Questioning Timing Of Shares Donation, IRS Nixes $12.7 Million Charity Deduction For Stein Mart CEO
The following is an excerpt from Ashlea Ebeling | September 17, 2015 | Forbes.com |
Donate to charity. Take a charitable tax deduction off your federal income taxes. If it were only that simple. Jay Stein, chief executive of discount retailer Stein Mart, and his wife, Deanie, are fighting the Internal Revenue Service over a donation of 500,000 shares of publicly-traded Stein Mart they made back in 2005 to their private foundation. On audit last year the IRS questioned the timing of the donation, and then bizarrely disallowed the entire $12.7 million charitable contribution deduction the Steins claimed and assessed an additional tax of $3.4 million, which the Steins paid. That’s according to a previously unreported lawsuit the Steins filed last week in federal district court in Jacksonville seeking to recover the tax they say was “erroneously or illegally assessed and collected by the IRS.”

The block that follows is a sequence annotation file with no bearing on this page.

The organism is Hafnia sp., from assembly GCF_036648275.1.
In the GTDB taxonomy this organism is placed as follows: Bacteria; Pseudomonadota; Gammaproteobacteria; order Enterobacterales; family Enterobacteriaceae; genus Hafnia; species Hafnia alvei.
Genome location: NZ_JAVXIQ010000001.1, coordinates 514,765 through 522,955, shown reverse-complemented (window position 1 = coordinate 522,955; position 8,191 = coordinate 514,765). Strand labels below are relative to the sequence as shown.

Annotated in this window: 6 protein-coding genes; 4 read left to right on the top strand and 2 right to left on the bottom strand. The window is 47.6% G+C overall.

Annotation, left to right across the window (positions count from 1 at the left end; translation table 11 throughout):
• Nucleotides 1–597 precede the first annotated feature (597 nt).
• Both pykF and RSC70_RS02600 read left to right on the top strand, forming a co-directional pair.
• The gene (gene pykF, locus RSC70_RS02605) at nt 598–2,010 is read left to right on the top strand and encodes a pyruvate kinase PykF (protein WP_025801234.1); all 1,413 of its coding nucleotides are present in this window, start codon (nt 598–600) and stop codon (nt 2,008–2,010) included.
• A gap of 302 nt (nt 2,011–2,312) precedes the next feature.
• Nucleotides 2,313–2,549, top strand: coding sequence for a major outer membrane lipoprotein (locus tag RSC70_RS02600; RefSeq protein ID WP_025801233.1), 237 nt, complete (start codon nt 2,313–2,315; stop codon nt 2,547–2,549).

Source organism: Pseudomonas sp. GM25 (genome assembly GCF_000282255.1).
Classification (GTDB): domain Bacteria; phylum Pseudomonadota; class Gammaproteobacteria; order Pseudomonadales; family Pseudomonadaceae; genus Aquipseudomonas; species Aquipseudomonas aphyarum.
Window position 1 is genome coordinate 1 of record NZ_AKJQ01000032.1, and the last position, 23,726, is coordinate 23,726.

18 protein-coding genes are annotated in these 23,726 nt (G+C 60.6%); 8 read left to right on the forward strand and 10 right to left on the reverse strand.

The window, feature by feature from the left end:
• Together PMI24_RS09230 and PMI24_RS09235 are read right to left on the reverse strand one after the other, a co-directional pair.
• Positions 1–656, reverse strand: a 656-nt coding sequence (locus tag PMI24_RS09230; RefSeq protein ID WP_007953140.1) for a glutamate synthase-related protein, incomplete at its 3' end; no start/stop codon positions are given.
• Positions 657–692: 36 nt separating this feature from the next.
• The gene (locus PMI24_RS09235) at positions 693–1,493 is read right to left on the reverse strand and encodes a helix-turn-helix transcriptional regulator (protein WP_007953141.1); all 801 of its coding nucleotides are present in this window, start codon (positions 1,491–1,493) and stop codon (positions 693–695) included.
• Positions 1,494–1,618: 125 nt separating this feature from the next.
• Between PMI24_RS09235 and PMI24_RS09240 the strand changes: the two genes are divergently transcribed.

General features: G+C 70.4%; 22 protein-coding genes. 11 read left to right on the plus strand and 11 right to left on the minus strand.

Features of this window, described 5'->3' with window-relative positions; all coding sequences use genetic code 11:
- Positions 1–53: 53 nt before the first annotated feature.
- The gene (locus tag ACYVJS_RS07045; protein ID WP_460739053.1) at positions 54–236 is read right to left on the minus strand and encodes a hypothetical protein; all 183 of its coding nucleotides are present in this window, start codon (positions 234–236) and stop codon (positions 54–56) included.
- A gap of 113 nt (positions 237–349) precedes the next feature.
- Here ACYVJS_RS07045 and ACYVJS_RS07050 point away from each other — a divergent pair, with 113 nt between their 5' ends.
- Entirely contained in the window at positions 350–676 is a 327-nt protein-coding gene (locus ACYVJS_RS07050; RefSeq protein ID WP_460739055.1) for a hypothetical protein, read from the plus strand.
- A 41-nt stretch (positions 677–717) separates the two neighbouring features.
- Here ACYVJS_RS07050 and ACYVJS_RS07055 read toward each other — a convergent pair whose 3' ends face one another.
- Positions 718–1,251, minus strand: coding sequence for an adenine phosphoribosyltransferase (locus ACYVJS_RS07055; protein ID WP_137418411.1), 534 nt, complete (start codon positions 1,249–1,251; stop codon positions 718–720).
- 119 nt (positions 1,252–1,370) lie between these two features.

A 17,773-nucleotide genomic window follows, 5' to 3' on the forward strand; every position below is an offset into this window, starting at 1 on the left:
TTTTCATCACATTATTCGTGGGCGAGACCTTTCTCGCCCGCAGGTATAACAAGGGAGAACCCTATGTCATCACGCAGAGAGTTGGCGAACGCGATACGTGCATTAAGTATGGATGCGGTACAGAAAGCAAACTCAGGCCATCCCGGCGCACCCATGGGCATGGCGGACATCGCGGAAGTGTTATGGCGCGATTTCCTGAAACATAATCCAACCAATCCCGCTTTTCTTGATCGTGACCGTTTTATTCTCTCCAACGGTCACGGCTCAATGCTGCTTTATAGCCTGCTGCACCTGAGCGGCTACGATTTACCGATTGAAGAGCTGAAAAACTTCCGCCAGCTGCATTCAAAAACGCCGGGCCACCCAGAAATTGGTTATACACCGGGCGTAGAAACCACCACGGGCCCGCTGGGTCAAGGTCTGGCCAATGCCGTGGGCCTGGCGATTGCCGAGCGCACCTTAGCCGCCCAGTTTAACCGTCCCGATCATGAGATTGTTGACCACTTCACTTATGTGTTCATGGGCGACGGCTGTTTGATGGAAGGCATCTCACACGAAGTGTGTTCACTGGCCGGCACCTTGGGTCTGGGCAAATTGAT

“We do not understand why the IRS disallowed the entire charitable contribution deduction claimed in the Stein’s tax returns other than to try to apply pressure on Mr. and Mrs. Stein to settle the case for less than they are entitled,” said their lawyer, Robert Bernstein, a tax lawyer with Foley & Lardner, adding: “Mr. and Mrs. Stein have a long history of charitable giving, made a large charitable donation in 2005 and are obviously very disappointed that the IRS has taken the position they have in respect to such a generous gift.”
Stein and his wife, of Jacksonville, Fla., are big givers with a wide range of interests. They’re benefactors of the U.S. Holocaust Museum ($5 million-plus), members of the New York University’s Sir Harold Acton Society ($1 million-plus), and 5-digit supporters of organizations ranging from the Jacksonville YMCA to the National Theater to the Mississippi Museum of Art to the Friends of FAI which restores Italian historical monuments.
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